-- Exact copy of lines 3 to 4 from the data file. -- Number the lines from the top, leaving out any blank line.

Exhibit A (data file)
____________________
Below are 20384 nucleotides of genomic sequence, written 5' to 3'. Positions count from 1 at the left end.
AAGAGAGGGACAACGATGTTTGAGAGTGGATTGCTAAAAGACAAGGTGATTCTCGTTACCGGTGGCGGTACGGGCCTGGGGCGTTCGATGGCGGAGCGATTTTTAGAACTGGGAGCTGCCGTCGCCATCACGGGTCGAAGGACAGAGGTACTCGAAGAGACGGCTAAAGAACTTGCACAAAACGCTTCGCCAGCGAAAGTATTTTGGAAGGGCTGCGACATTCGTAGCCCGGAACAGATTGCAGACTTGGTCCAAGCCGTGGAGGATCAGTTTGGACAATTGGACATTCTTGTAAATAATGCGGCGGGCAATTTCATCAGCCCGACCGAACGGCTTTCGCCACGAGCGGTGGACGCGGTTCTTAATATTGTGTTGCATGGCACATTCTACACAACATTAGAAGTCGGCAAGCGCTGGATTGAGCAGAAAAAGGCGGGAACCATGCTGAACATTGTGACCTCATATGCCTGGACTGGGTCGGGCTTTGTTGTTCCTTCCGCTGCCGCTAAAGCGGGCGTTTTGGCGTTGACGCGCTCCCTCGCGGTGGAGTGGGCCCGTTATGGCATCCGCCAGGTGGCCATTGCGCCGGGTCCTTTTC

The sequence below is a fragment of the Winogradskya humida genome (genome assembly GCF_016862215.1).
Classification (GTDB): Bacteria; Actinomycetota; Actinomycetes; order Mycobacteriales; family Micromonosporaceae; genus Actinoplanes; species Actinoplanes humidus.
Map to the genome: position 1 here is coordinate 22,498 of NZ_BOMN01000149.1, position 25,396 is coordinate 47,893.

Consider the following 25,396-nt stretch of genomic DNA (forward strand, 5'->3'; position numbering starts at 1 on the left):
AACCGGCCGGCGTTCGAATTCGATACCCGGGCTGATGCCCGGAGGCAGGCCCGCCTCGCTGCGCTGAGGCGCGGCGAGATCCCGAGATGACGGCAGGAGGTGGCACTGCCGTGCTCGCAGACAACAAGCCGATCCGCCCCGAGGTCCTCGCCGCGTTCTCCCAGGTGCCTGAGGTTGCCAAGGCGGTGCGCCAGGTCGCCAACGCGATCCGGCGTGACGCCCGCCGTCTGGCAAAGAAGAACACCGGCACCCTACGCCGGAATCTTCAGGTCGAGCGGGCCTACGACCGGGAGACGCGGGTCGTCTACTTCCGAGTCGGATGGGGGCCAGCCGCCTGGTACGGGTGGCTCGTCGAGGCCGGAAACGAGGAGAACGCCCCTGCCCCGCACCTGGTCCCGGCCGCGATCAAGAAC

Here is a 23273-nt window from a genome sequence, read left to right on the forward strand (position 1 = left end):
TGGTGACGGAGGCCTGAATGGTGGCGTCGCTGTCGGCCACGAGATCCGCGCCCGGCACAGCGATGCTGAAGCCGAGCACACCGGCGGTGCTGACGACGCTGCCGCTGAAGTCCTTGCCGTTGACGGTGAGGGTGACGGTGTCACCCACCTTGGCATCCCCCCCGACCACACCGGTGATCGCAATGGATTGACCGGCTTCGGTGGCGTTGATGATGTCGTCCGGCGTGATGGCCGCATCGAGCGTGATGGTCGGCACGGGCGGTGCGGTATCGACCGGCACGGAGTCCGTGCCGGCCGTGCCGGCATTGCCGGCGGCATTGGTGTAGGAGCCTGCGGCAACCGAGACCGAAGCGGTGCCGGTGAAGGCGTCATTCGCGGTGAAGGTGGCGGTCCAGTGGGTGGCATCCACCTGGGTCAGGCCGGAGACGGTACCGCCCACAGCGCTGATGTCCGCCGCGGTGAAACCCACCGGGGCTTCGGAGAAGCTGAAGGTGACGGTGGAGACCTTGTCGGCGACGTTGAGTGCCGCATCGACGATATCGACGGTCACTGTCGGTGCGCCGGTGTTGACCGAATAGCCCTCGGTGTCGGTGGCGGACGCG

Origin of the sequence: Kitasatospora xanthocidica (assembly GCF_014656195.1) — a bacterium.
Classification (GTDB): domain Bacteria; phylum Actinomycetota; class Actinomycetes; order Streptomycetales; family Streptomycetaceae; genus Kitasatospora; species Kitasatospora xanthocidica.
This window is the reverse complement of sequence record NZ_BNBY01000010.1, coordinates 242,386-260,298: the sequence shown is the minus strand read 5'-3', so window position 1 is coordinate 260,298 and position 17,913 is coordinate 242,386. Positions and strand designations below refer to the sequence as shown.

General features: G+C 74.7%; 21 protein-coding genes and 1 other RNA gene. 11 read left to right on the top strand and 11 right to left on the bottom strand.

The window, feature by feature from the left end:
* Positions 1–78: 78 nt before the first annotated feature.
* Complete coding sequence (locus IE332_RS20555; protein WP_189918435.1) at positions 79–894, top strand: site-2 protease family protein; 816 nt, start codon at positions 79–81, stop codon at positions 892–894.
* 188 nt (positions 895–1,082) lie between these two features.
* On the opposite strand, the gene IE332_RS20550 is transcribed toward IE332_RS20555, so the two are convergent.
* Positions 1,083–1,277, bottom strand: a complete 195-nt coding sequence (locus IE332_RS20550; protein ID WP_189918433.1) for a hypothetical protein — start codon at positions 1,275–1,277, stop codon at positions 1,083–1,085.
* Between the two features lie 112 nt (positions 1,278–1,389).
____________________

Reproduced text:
The sequence below is a fragment of the Winogradskya humida genome (genome assembly GCF_016862215.1).
Classification (GTDB): Bacteria; Actinomycetota; Actinomycetes; order Mycobacteriales; family Micromonosporaceae; genus Actinoplanes; species Actinoplanes humidus.